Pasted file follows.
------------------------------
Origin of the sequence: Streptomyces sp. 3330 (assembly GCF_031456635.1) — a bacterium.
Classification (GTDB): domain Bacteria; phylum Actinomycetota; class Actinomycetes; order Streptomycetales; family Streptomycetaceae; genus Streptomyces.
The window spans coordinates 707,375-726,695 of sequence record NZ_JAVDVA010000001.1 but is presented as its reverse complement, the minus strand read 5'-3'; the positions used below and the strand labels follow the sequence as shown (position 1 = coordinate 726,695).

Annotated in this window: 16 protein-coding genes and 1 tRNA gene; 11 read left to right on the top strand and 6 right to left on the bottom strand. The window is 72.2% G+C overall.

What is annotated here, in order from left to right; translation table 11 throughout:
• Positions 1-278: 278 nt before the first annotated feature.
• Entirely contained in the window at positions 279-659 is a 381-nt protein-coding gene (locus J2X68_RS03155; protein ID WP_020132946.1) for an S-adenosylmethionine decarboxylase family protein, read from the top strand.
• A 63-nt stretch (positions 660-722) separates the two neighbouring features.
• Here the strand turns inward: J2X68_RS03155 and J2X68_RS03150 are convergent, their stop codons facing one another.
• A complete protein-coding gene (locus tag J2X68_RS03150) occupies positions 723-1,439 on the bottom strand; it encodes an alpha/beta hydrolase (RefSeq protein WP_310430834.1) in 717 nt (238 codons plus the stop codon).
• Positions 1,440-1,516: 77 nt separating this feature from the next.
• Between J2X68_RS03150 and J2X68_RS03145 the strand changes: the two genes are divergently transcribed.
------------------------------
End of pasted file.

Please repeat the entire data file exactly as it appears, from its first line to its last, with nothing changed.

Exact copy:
Origin of the sequence: Streptomyces sp. 3330 (assembly GCF_031456635.1) — a bacterium.
Classification (GTDB): domain Bacteria; phylum Actinomycetota; class Actinomycetes; order Streptomycetales; family Streptomycetaceae; genus Streptomyces.
The window spans coordinates 707,375-726,695 of sequence record NZ_JAVDVA010000001.1 but is presented as its reverse complement, the minus strand read 5'-3'; the positions used below and the strand labels follow the sequence as shown (position 1 = coordinate 726,695).

Annotated in this window: 16 protein-coding genes and 1 tRNA gene; 11 read left to right on the top strand and 6 right to left on the bottom strand. The window is 72.2% G+C overall.

What is annotated here, in order from left to right; translation table 11 throughout:
• Positions 1-278: 278 nt before the first annotated feature.
• Entirely contained in the window at positions 279-659 is a 381-nt protein-coding gene (locus J2X68_RS03155; protein ID WP_020132946.1) for an S-adenosylmethionine decarboxylase family protein, read from the top strand.
• A 63-nt stretch (positions 660-722) separates the two neighbouring features.
• Here the strand turns inward: J2X68_RS03155 and J2X68_RS03150 are convergent, their stop codons facing one another.
• A complete protein-coding gene (locus tag J2X68_RS03150) occupies positions 723-1,439 on the bottom strand; it encodes an alpha/beta hydrolase (RefSeq protein WP_310430834.1) in 717 nt (238 codons plus the stop codon).
• Positions 1,440-1,516: 77 nt separating this feature from the next.
• Between J2X68_RS03150 and J2X68_RS03145 the strand changes: the two genes are divergently transcribed.